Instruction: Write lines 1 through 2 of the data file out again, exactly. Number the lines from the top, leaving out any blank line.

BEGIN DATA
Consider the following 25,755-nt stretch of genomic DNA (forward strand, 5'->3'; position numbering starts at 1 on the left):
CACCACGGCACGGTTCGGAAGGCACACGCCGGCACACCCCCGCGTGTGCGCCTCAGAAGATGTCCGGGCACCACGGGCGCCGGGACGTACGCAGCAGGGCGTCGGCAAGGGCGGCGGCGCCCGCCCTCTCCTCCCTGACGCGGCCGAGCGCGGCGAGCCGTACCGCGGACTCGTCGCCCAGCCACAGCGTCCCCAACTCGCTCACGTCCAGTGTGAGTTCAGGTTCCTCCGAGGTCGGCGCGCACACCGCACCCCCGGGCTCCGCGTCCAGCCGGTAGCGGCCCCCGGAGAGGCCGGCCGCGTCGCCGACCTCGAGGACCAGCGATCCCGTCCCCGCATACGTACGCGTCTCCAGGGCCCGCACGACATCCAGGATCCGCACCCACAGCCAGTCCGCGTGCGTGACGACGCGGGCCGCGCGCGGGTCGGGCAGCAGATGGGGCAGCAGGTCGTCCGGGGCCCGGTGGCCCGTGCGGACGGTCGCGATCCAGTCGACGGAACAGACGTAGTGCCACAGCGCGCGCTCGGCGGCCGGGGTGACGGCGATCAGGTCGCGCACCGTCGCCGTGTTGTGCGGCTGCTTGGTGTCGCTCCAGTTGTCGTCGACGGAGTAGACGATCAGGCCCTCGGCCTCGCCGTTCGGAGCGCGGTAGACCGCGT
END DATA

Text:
Consider the following 25,755-nt stretch of genomic DNA (forward strand, 5'->3'; position numbering starts at 1 on the left):
CACCACGGCACGGTTCGGAAGGCACACGCCGGCACACCCCCGCGTGTGCGCCTCAGAAGATGTCCGGGCACCACGGGCGCCGGGACGTACGCAGCAGGGCGTCGGCAAGGGCGGCGGCGCCCGCCCTCTCCTCCCTGACGCGGCCGAGCGCGGCGAGCCGTACCGCGGACTCGTCGCCCAGCCACAGCGTCCCCAACTCGCTCACGTCCAGTGTGAGTTCAGGTTCCTCCGAGGTCGGCGCGCACACCGCACCCCCGGGCTCCGCGTCCAGCCGGTAGCGGCCCCCGGAGAGGCCGGCCGCGTCGCCGACCTCGAGGACCAGCGATCCCGTCCCCGCATACGTACGCGTCTCCAGGGCCCGCACGACATCCAGGATCCGCACCCACAGCCAGTCCGCGTGCGTGACGACGCGGGCCGCGCGCGGGTCGGGCAGCAGATGGGGCAGCAGGTCGTCCGGGGCCCGGTGGCCCGTGCGGACGGTCGCGATCCAGTCGACGGAACAGACGTAGTGCCACAGCGCGCGCTCGGCGGCCGGGGTGACGGCGATCAGGTCGCGCACCGTCGCCGTGTTGTGCGGCTGCTTGGTGTCGCTCCAGTTGTCGTCGACGGAGTAGACGATCAGGCCCTCGGCCTCGCCGTTCGGAGCGCGGTAGACCGCGT